LONDON (AP) — Prince William insisted Thursday that his family is not racist as he became the first British royal to speak out about accusations of bigotry made by Prince Harry and Meghan, his brother and sister-in-law.
William made the comments in response to questions shouted at him by reporters during a visit to an East London school. While members of the royal family often ignore such queries, William used the opportunity to address the explosive allegations that have rocked the monarchy.
"We're very much not a racist family," William, 38, said as his wife, Kate, walked by his side.
Buckingham Palace is struggling to quiet criticism after Harry and Meghan alleged that the duchess was the victim of racism and callous treatment during her time as a working member of the royal family. The palace tried to respond to the charges, made during an interview with U.S. TV host Oprah Winfrey, with a 61-word statement that critics called "too little, too late."
William, second in line to the throne after his father, Prince Charles, made the comments during a visit to School21 to mark students' return to classrooms following a national lockdown.
Harry, 36, and Meghan, 39, walked away from royal duties last year and moved to California, saying they wanted to escape the intrusive British media and live a normal life.
Meghan, who is biracial, said in the interview that she was so isolated and miserable as a working member of the royal family that she had suicidal thoughts. She also said Harry told her that member of the royal family had expressed "concerns" about the color of her baby's skin before the birth of their son, Archie.
Thirty-six hours after the comments were first aired Sunday, the palace issued a written statement in the name of Queen Elizabeth II, Harry's grandmother.
"The whole family is saddened to learn the full extent of how challenging the last few years have been for Harry and Meghan," the palace said. "The issues raised, particularly that of race, are concerning. While some recollections may vary, they are taken very seriously and will be addressed by the family privately.''
The allegations — and the palace's response — have touched off conversations around the world about racism, mental health and even the relationship between Britain and its former colonies. The revelations stood in stark contrast to the hopes many had when Harry and Meghan wed that the glamorous former actress would help the monarchy relate to young people in an increasingly multicultural nation.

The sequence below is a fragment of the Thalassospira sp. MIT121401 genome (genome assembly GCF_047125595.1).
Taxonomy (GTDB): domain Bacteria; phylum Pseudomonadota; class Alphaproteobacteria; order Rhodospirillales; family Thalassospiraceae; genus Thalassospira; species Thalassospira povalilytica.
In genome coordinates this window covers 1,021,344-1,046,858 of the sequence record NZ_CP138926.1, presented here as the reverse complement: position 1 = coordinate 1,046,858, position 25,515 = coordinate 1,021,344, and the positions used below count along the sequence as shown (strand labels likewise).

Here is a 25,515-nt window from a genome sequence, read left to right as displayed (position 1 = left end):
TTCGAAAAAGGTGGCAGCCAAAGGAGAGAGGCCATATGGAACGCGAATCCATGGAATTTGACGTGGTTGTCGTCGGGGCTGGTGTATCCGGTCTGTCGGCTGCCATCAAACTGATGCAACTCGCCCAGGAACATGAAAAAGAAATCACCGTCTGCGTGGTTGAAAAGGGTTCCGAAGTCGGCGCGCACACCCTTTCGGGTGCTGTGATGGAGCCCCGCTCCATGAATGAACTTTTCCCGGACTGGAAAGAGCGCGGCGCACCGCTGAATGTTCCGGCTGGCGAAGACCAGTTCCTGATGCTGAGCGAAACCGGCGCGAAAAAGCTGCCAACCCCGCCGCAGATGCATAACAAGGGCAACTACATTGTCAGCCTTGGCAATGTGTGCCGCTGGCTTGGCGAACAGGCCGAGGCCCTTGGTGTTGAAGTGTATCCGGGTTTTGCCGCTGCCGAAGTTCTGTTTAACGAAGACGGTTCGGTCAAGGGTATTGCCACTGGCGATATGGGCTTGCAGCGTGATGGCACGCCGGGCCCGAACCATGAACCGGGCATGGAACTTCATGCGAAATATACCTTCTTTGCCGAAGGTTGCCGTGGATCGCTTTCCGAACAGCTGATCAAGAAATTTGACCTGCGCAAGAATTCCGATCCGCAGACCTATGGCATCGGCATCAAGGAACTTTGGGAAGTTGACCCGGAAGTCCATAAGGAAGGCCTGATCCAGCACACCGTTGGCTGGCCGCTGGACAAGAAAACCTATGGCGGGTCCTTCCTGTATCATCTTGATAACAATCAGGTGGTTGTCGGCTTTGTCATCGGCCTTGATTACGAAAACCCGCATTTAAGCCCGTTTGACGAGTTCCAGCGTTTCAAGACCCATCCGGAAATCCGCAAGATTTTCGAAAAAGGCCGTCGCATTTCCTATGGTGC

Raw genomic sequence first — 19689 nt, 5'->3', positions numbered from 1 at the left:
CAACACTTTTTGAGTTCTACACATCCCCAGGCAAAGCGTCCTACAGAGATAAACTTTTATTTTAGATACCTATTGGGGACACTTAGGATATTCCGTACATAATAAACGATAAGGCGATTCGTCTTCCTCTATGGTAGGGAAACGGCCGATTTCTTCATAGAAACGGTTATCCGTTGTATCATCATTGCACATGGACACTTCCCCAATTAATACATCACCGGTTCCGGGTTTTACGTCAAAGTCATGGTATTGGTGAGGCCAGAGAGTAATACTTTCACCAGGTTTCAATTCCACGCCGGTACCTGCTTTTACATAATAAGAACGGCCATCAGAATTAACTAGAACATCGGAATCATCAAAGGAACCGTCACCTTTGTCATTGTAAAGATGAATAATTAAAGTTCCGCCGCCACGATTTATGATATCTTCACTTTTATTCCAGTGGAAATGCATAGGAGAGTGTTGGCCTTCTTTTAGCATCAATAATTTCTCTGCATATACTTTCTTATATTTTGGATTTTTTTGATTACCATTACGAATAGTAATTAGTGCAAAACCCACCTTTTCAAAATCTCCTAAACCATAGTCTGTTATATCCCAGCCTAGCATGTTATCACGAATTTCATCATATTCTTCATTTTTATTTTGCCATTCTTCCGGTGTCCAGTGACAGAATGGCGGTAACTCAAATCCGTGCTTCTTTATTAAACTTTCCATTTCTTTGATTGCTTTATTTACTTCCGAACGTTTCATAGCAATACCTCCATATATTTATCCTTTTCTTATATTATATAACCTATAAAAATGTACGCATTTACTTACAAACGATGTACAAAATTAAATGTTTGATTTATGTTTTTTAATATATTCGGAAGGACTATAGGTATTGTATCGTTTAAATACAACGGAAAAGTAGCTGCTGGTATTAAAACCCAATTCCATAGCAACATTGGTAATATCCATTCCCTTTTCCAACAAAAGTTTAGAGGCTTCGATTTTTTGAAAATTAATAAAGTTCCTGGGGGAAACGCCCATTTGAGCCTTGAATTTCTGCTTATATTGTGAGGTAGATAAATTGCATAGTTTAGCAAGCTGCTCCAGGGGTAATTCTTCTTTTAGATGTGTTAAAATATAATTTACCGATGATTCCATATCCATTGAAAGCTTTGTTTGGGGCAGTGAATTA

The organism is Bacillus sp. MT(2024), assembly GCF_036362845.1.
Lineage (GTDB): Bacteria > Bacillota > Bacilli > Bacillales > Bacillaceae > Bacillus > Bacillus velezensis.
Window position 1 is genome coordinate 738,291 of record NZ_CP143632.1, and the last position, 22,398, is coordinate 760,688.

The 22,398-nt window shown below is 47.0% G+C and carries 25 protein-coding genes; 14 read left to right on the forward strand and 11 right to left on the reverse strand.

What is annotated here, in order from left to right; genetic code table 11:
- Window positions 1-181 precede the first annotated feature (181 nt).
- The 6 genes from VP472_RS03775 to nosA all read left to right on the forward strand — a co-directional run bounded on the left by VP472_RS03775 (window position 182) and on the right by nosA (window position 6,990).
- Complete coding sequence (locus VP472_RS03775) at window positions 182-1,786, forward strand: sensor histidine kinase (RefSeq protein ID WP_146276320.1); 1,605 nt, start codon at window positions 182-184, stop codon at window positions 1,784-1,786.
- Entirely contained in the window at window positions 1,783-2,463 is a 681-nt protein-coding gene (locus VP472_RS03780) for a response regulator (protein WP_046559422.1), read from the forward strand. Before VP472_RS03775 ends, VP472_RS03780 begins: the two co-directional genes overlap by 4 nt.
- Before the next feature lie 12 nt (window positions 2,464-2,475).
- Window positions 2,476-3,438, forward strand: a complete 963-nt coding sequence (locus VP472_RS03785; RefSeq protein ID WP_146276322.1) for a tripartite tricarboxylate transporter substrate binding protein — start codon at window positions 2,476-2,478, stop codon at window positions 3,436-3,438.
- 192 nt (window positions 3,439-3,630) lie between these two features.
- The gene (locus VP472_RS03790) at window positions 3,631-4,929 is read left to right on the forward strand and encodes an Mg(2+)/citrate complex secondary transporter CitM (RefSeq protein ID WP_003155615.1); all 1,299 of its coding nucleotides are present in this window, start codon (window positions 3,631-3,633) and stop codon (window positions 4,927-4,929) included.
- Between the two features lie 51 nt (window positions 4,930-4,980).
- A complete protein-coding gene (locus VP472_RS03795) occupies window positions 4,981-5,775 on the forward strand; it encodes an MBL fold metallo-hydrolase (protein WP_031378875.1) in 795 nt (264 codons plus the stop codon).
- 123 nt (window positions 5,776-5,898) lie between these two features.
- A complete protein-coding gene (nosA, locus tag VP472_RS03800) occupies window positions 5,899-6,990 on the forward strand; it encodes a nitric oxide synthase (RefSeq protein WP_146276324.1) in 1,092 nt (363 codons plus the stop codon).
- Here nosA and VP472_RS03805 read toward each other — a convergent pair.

And William's brief remarks further disappointed commentators like Nikesh Shukla, author of "Brown Baby: A Memoir of Race, Family and Home." Shukla said William's comments offer "a defensive bulletproof shield rather than a discussion about racism."
"Having something that you've said be pointed out as racist is really uncomfortable, but it's what you do next that counts," he told The Associated Press. "And what I've seen the royal family has done ... is instead of interrogate that racism, they've said, 'We are not a racist family,' which is a very hard thing to move forward from."
Others have criticized the palace for trying to handle the issue privately, saying the monarchy is supported by taxpayer money and such an important issue should be dealt with in public.
Britain is a constitutional monarchy, and the royal family is legally barred from trying to influence public policy. But the monarchy continues to be a symbol of national unity, especially under the leadership of the queen, who has reigned since 1952.
The interview also revealed tensions between Harry and William, who had long been seen as close and who supported each other after the death of their mother, Princess Diana.
When asked about his relationship with William, Harry said: "Time heals all things, hopefully."
William said Thursday that he hadn't yet spoken to his younger brother since the interview, "but I will do."
By DANICA KIRKA Associated Press
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